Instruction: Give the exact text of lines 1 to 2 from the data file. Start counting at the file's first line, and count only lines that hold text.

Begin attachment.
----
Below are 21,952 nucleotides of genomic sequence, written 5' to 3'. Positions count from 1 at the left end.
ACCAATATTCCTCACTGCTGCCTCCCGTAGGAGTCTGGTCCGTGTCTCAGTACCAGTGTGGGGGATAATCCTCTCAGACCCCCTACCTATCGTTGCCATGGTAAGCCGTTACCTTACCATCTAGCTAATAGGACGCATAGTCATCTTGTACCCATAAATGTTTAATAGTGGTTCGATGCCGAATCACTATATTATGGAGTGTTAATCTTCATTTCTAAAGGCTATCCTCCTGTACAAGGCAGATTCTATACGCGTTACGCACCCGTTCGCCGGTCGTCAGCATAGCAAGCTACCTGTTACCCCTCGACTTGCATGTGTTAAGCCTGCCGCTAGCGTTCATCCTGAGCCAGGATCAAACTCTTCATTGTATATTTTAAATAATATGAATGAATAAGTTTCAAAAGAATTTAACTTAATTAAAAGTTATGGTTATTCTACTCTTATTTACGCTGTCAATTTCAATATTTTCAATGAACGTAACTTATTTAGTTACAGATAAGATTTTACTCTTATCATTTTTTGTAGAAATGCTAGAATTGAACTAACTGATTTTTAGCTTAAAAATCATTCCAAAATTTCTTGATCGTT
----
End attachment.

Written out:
Below are 21,952 nucleotides of genomic sequence, written 5' to 3'. Positions count from 1 at the left end.
ACCAATATTCCTCACTGCTGCCTCCCGTAGGAGTCTGGTCCGTGTCTCAGTACCAGTGTGGGGGATAATCCTCTCAGACCCCCTACCTATCGTTGCCATGGTAAGCCGTTACCTTACCATCTAGCTAATAGGACGCATAGTCATCTTGTACCCATAAATGTTTAATAGTGGTTCGATGCCGAATCACTATATTATGGAGTGTTAATCTTCATTTCTAAAGGCTATCCTCCTGTACAAGGCAGATTCTATACGCGTTACGCACCCGTTCGCCGGTCGTCAGCATAGCAAGCTACCTGTTACCCCTCGACTTGCATGTGTTAAGCCTGCCGCTAGCGTTCATCCTGAGCCAGGATCAAACTCTTCATTGTATATTTTAAATAATATGAATGAATAAGTTTCAAAAGAATTTAACTTAATTAAAAGTTATGGTTATTCTACTCTTATTTACGCTGTCAATTTCAATATTTTCAATGAACGTAACTTATTTAGTTACAGATAAGATTTTACTCTTATCATTTTTTGTAGAAATGCTAGAATTGAACTAACTGATTTTTAGCTTAAAAATCATTCCAAAATTTCTTGATCGTT